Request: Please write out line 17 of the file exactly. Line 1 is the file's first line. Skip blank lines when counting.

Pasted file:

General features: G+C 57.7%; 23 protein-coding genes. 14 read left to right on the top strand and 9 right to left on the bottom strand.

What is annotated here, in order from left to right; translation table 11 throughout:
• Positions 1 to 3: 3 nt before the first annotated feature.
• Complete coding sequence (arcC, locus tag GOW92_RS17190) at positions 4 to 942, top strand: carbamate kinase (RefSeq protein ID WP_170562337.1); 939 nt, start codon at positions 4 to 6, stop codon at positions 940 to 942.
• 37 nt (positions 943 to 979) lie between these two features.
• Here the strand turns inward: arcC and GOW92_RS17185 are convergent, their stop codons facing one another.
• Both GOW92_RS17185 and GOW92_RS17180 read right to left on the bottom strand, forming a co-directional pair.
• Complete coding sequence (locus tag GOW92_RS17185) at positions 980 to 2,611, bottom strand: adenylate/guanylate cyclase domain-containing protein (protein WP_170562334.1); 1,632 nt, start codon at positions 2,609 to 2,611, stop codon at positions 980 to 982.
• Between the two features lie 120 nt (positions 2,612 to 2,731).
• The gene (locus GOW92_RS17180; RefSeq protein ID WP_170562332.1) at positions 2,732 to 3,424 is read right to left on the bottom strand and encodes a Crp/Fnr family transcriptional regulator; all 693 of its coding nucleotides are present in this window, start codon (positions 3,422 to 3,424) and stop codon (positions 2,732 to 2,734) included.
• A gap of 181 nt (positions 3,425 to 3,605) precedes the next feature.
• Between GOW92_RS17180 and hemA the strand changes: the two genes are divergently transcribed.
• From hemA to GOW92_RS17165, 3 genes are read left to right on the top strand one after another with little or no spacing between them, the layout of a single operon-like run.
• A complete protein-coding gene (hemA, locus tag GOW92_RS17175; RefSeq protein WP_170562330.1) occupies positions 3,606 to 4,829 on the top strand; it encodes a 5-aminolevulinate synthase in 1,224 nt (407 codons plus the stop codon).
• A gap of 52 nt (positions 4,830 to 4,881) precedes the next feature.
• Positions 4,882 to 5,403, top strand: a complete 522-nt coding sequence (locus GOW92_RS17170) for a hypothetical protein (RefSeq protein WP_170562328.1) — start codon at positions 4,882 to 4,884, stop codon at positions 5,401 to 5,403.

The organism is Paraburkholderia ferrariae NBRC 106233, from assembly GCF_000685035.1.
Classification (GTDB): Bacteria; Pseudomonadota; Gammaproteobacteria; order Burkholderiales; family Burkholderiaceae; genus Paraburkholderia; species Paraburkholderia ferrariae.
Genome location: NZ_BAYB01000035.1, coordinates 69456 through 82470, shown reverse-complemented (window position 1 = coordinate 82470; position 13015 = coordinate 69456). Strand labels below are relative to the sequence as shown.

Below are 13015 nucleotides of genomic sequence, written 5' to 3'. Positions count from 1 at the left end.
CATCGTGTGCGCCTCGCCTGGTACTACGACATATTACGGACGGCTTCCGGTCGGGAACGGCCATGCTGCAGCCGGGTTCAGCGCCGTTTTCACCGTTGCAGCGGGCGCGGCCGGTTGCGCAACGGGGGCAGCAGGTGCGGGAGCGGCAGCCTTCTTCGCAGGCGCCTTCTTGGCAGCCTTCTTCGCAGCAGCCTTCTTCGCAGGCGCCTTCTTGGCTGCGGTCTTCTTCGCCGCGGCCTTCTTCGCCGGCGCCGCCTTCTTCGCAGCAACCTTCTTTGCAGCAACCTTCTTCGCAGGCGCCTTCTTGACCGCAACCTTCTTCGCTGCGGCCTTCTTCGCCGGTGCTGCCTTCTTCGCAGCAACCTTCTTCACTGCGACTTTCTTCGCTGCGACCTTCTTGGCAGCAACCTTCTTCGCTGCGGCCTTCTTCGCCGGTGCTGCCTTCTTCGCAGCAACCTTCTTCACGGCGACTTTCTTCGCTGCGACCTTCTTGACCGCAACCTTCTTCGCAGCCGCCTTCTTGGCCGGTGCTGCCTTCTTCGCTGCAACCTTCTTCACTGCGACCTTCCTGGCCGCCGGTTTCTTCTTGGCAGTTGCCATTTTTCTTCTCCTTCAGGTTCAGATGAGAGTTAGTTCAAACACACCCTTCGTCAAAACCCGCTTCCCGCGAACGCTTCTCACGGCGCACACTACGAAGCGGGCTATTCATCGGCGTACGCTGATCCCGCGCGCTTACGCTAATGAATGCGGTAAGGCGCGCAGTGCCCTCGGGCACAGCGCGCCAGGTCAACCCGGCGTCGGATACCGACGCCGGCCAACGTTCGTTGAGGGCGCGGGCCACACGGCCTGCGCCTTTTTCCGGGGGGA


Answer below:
The organism is Paraburkholderia ferrariae NBRC 106233, from assembly GCF_000685035.1.